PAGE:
In 1973, when Leslie [Yaffe] Solomon was 32, her father’s Potomac, Md., community pharmacy burned to the ground. To the Yaffe family, it was more than just a building. For Morris and his wife, Edna, and their children, Leslie, Bruce, and Samuel Yaffe, the pharmacy was like a member of the family.
While they were waiting for the store to be rebuilt, the Yaffe family set up a trailer on the site to dispense prescriptions.
For the Yaffe children, the Potomac Village Pharmacy was as much about their father – and the summers they spent stocking shelves and working the counter – as it was about the family business.
“The fire was traumatic for us,” says Leslie. “The drug store was another part of the family. It was a big part of our lives.” Seven years later, Morris Yaffe, suffering from heart disease, died at the age of 67.
Today, to commemorate Yaffe’s commitment to pharmacy – a commitment that included his service as president and member of the Maryland Board of Pharmacy – his children are establishing a scholarship in his name.
“My father was very active in the pharmacy community, and he was very involved with students,” says Bruce. “He would have wanted to help students obtain their degrees.”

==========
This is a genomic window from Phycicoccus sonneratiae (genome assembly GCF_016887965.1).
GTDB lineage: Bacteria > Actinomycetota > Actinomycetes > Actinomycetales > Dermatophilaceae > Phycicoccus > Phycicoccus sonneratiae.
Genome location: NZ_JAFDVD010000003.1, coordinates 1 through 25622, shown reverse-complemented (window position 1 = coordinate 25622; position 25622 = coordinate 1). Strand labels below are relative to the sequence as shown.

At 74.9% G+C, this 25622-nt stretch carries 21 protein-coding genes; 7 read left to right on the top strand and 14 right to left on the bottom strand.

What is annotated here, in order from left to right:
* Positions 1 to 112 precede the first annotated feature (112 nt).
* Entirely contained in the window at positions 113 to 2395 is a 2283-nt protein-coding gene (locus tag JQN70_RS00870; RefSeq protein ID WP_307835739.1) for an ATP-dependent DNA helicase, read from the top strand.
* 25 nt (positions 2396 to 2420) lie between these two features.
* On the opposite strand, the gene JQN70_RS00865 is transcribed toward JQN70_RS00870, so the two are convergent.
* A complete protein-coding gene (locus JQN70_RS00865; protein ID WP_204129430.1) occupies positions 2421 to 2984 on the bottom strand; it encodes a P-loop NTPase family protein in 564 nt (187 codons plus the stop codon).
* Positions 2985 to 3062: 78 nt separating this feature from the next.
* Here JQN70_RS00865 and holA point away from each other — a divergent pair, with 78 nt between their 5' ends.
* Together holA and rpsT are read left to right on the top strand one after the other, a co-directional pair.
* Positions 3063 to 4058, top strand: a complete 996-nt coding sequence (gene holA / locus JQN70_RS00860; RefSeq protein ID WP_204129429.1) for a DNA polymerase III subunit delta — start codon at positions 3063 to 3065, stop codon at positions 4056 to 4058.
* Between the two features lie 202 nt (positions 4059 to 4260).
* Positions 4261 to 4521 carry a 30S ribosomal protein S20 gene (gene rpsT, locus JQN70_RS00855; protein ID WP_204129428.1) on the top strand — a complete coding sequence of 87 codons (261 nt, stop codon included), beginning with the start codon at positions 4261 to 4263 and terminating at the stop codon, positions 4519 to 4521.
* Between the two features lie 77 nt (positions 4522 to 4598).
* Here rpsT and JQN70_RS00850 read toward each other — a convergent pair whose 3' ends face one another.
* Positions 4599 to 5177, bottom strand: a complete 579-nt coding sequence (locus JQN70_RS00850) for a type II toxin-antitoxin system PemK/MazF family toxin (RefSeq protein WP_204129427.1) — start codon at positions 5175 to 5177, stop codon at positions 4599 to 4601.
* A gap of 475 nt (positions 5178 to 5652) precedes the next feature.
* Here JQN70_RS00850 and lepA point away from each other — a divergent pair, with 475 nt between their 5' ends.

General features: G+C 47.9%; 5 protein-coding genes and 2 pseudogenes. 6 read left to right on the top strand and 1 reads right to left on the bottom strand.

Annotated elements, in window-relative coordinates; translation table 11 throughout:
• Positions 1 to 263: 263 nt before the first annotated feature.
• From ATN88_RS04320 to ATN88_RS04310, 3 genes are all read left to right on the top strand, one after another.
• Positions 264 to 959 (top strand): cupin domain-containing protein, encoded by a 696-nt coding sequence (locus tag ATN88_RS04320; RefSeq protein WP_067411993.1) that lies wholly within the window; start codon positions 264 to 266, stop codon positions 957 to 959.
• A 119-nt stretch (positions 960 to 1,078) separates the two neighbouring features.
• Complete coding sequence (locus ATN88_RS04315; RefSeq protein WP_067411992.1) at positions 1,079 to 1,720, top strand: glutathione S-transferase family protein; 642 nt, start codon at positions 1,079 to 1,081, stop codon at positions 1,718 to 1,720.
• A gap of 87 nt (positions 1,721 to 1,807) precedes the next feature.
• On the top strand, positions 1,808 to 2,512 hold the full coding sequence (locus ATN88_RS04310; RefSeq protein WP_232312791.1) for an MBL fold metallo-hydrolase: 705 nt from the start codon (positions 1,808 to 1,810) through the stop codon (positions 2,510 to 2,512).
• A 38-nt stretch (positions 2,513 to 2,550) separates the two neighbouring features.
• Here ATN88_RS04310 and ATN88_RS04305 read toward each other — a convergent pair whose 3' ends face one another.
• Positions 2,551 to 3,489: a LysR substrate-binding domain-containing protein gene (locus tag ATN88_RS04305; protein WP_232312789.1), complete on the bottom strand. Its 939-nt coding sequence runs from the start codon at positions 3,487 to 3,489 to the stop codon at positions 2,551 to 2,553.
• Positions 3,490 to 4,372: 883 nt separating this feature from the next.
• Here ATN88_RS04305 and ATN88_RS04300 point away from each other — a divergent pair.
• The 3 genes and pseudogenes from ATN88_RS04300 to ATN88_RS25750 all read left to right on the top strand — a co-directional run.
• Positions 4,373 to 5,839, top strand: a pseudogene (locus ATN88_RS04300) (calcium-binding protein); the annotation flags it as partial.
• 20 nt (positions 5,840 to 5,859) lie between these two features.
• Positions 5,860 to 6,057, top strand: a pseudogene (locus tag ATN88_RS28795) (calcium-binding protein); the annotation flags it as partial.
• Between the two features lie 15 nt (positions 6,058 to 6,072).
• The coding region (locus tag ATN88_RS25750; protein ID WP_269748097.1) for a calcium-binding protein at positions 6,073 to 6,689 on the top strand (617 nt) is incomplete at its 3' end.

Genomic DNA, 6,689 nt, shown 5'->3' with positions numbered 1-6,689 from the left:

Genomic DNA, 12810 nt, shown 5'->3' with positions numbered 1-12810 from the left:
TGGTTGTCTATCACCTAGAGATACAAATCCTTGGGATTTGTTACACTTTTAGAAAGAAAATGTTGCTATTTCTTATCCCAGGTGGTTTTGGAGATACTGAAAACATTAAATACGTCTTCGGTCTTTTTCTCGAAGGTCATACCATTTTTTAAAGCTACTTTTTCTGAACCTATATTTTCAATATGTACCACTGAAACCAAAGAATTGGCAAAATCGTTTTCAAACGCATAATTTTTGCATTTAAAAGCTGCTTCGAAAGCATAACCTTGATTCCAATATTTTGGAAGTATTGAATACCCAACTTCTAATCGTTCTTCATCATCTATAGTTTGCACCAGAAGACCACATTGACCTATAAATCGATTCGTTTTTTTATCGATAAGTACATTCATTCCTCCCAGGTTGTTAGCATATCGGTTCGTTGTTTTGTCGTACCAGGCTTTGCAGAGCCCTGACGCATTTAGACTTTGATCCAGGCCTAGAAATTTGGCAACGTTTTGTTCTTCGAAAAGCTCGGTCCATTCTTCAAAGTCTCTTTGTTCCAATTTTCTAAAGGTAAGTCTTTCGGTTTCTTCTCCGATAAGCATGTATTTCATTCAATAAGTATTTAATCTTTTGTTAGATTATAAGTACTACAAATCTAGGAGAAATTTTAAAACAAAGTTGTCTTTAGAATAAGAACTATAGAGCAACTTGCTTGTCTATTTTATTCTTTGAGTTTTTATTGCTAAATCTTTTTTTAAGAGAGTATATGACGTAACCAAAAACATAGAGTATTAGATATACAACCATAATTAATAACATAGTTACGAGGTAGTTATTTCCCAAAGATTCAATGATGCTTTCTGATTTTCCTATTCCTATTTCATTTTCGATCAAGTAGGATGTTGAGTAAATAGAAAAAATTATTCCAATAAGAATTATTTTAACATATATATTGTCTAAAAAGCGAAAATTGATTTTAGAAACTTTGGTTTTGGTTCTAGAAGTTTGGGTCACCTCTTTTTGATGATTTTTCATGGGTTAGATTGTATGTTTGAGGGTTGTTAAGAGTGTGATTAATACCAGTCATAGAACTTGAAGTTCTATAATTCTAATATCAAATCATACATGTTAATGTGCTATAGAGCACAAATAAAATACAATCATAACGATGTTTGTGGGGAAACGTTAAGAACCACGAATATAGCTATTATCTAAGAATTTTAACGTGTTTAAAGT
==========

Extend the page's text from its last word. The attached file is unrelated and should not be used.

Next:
When it is fully funded in approximately five years with $25,000, the Morris R. Yaffe Scholarship Endowment will be awarded to students in the School of Pharmacy either through a merit-based system or on the basis of financial need.
For the Yaffe children, establishing the scholarship is the realization of a long-term dream that began 10 years ago. To Bruce, who worked in his father’s community pharmacy during the summers and managed the store after it burned, establishing the scholarship is something he wasn’t sure was possible.
Initially, the task seemed too expensive and complicated. “We thought you had to have hundreds of thousands of dollars, and that it was something only rich and famous people could do,” adds Leslie. “But now I realize it’s the perfect thing to do. My father would be really pleased.”
Morris Yaffe graduated from the School of Pharmacy in 1936. After a short stint working for a pharmacist in downtown Washington, DC, and then working for his brother, also a pharmacist, Yaffe opened his first pharmacy, Parkway Pharmacy, in Bethesda, Md. In 1956, an opportunity arose to open Potomac Village, where he quickly became an integral part of the community.
“Doc,” as he was known by all, wouldn’t hesitate to make prescription deliveries to sick customers in snowstorms or even after hours. He frequently visited area elementary schools and churches to lecture on drug use and abuse.
Leslie recalls how much her father enjoyed serving people. An amateur chef, Yaffe also hosted dinner parties for his clients, and Leslie would provide the homemade desserts.
“My dad loved his profession. He believed his job was to take care of people,” she says.